Access to our Brisbane, Canberra and Melbourne offices is currently restricted. To visit us at these locations, call 1300 366 979 to arrange an appointment.

Regulatory guide - Inspectors' powers relating to documents and interviews

For: Employers and managers Information seekers

We publish this regulatory guide to assist the organisations and entities we regulate.


An inspector who enters a workplace under s163 of the Work Health and Safety Act 2011 (WHS Act), has general and specific powers under the WHS Act.

These powers can be exercised for the purposes of any of an inspector’s functions. The inspector could be investigating a suspected contravention, but could equally be monitoring general compliance or attending the workplace to assist parties to resolve a dispute.

1. Preconditions

An inspector may obtain and use evidence that is given to the inspector voluntarily by any person.[1] However, an inspector who enters a workplace in accordance with s163 and s164 of the WHS Act also has powers to require a person to produce documents or answer questions.[2] Before making such a requirement, the inspector must:

  • identify themself to the person as an inspector by producing their inspector’s identity card or in some other appropriate way
  • warn the person that failure to comply with the requirement or to answer the question, without reasonable excuse, would constitute an offence
  • warn the person about the effect of section 172 of the WHS Act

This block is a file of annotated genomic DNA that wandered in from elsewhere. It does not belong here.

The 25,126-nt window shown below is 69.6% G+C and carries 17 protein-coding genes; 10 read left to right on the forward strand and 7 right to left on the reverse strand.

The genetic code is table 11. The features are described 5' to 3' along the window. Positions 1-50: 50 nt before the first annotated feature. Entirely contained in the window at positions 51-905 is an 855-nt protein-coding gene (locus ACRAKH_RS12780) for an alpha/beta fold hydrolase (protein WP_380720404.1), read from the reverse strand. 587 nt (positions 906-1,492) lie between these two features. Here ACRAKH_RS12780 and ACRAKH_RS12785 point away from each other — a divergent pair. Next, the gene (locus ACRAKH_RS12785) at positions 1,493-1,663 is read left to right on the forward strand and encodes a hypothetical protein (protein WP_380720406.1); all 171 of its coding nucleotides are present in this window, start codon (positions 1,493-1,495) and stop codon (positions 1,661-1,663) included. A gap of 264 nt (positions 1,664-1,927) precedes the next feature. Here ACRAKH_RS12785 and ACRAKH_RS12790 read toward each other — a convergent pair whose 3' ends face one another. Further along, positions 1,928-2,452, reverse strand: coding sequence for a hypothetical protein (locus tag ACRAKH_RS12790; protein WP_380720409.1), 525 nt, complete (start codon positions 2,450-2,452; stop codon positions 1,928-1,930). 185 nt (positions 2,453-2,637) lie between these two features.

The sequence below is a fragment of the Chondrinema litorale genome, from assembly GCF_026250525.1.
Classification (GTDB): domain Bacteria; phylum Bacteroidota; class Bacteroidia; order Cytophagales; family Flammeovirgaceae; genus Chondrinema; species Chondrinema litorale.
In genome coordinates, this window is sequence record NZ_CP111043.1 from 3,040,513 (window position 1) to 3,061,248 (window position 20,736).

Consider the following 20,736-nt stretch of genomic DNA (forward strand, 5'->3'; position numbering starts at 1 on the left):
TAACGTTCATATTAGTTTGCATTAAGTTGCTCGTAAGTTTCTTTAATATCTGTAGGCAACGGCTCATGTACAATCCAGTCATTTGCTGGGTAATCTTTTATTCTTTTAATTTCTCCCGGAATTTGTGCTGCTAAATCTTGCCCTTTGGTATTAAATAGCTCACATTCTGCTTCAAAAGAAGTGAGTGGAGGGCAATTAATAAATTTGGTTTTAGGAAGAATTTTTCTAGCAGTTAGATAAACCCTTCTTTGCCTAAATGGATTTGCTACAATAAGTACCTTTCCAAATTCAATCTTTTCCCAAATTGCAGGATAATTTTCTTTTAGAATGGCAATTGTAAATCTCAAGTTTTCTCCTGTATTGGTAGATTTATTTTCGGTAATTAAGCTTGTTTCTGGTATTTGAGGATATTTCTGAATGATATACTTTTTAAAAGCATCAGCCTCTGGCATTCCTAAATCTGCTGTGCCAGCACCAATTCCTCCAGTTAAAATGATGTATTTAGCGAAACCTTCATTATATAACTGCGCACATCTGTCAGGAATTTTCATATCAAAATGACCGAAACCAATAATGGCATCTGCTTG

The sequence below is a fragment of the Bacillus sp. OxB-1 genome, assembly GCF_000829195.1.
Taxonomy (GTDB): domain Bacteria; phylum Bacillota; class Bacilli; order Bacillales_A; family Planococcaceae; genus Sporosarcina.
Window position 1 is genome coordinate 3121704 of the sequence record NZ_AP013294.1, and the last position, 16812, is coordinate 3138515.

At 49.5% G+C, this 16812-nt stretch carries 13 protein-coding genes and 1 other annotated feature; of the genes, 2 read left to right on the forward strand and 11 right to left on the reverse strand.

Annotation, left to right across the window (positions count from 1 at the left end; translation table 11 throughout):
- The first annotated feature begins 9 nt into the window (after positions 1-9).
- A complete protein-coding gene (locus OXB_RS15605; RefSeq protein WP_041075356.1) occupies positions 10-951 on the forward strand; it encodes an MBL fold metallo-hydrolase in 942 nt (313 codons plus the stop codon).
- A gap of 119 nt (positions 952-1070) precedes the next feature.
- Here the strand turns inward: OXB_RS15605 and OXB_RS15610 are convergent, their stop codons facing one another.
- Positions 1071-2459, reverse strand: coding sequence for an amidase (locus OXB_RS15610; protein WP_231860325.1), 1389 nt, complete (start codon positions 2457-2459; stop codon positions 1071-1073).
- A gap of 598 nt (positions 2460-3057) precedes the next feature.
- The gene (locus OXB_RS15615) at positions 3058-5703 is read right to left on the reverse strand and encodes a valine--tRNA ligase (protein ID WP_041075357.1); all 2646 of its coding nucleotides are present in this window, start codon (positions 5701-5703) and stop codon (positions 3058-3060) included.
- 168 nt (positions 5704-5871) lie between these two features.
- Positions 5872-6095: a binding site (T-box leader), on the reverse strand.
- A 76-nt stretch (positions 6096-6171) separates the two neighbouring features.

• advise the person about the effect of section 269 of the WHS Act
  • in the case of a notice issued in relation to entry to the workplace under s171(2A) of the WHS Act, the notice must state:[3]
    • that the notice has been given under s171(2A)
    • the purpose of the workplace entry to which the notice relates
    • that it is an offence to fail to comply with the notice without reasonable excuse
    • the effect of s172 and 269
    • a person required to attend before an inspector can attend with a legal practitioner or representative.

2. Documents

Under section 171 of the WHS Act, an inspector who enters a workplace in accordance with s163 and s164 of the WHS Act may, while at the workplace:

  • require a person to tell the inspector who has custody of, or access to, a document, and
  • require a person who has custody of, or access to, that document to produce that document to the inspector.

If an inspector requires production of a document, this must be done by written notice unless the circumstances require the inspector to have immediate access to the document.[4]

Within 30 days of an inspector entering a workplace exercising their powers of entry under the WHS Act, the inspector, or another inspector, may  give written notice to a person requiring them to:[5]

  • produce specified documents which they have custody of, or access to, within a specified period
  • give written answers to specified questions within a specified period.

The requirements to produce specified documents or give written answers to specified questions under s171(2A) of the WHS Act may only relate to a document or question relevant to the purpose for which the workplace was entered.[6] If a document is given to an inspector under section 171, the inspector may:[7]

  • make copies of, or take extracts from, the document
  • keep the document for the period that the inspector considers necessary.

If an inspector retains custody of a document, the inspector must give access to the document at all reasonable times to the person who produced the document or the document’s owner (or a person authorised by one of those persons). Having given access, the inspector must allow the person to inspect the document or make copies.[8]

An inspector might only retain custody of a hard copy of a document for a short period for the purposes of making a photocopy. A longer period of custody might apply if there is a feature of the original document that cannot easily be reproduced by photocopying, such as the manner in which a file is organised.

If an inspector considers that a document is evidence of an offence, it may be appropriate to seize the document under section 175 of the WHS Act.

3. Interviews